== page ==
During the decade of eighties and nineties, Nike took advantage of the charisma and the mystique created by the personality, team building spirit and the talent of Jordan and capitalized on Jordan's "Airness" (Beatty, n. p.). During that time, Nike capitalized by making Jordan as its front man in all their promotional campaigns of their products in the sports category and earned a name and share in the global economy. This not just made the company popular among the masses all over the world and earned hefty revenues year by year, but this also made Jordan popular in the world of sports round the globe. And with this popularity and positive image, there were other companies like AOL, Time Warner, GE, Pepsi Co. Walt Disney etc. that aired the "airness" of Jordan and earned revenues in return. And if the economic generation estimates is more than a hefty ten billion dollars then it ought not be a surprise. This Jordan Effect did promote companies hiring sports celebrities to promote their products and services and the nineties era did saw celebrities from all walks of life in this commercial globalism of the products and services. This commercial globalism in return brought in the revenues for many companies and helped move the economy for more than a decade and a half.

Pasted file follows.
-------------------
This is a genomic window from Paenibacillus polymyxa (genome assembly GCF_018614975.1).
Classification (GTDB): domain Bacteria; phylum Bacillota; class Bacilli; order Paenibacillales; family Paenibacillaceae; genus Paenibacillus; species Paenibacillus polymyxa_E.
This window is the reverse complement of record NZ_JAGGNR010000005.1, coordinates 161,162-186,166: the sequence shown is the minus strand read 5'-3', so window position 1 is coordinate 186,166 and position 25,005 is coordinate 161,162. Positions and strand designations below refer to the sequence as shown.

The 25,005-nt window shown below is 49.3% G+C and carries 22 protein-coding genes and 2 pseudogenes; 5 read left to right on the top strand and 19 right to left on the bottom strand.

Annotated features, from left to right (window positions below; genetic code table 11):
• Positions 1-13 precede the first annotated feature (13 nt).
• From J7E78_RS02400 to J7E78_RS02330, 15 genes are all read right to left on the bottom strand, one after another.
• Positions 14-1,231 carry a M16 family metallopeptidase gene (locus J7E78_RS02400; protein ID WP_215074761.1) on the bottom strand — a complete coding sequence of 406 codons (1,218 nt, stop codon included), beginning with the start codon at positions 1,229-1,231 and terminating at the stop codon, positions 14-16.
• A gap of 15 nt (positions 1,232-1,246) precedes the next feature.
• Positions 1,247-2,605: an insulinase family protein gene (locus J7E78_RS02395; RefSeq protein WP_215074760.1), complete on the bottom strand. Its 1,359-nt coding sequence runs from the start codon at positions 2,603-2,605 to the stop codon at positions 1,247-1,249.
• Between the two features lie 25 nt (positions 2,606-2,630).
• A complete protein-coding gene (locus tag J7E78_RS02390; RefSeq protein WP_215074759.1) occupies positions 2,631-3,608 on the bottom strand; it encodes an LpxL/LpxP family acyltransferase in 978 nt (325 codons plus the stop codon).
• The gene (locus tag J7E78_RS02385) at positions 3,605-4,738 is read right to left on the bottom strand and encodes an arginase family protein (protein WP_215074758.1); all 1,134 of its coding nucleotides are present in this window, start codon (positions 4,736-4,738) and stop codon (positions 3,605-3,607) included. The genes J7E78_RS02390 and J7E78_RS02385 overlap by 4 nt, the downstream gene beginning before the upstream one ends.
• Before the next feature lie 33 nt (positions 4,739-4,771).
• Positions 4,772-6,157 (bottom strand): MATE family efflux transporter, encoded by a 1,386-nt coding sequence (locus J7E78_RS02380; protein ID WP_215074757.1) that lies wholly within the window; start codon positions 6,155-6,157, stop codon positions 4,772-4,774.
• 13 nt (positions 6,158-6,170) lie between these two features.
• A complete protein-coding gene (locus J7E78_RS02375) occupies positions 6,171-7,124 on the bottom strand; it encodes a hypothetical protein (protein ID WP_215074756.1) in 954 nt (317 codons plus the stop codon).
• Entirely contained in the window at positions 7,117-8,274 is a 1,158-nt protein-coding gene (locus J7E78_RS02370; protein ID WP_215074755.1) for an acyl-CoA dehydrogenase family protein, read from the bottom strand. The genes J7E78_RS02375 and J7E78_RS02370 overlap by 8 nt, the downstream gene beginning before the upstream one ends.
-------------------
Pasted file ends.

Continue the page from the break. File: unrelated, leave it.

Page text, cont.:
The impact on economy was not the one impact that the Jordan Effect had in eighties and nineties, rather there was a new link provided to the American capitalist that ventured a new era of American cultural imperialism around the globe and people came to view American nation as a nation producing pictures, Pepsi, hamburgers, sports shoes apart from manufacturing arms for the rest of the world. This was the new image that the Jordan Effect had over the world and this new image promoted the demand for the American products in all over the world that previously was dominated by the products from Japan and many European nations. The Jordan Effect made a place for the U.S. products in the world economy and at the global marketplace and has in fact terrorized the manufacturers from other parts of the world. In addition to this economic impact, there is a much more cutting edge cultural impact, that LaFeber discusses in his book "Michael Jordan and the New Global Capitalism" in which he identifies this cultural as well as economic imperialism of the Jordan Effect. He says that there is no one who is compelling the people around to world to "eat hamburgers or wear Nikes. A lot of people in France and China want to become American. They want Nike, McDonalds and Coca Cola; they want to see American television. The authorities want to filter this information, and it has stirred a lot of interesting debate within these countries about the influence of American culture. There are meetings now in the United Nations about how to exclude American culture without excluding the normal flow of trade, which is a very delicate situation" (LeFeber, n. p. (http://www.news.cornell.edu/Chronicle/99/8.19.99/LaFeber_book.html)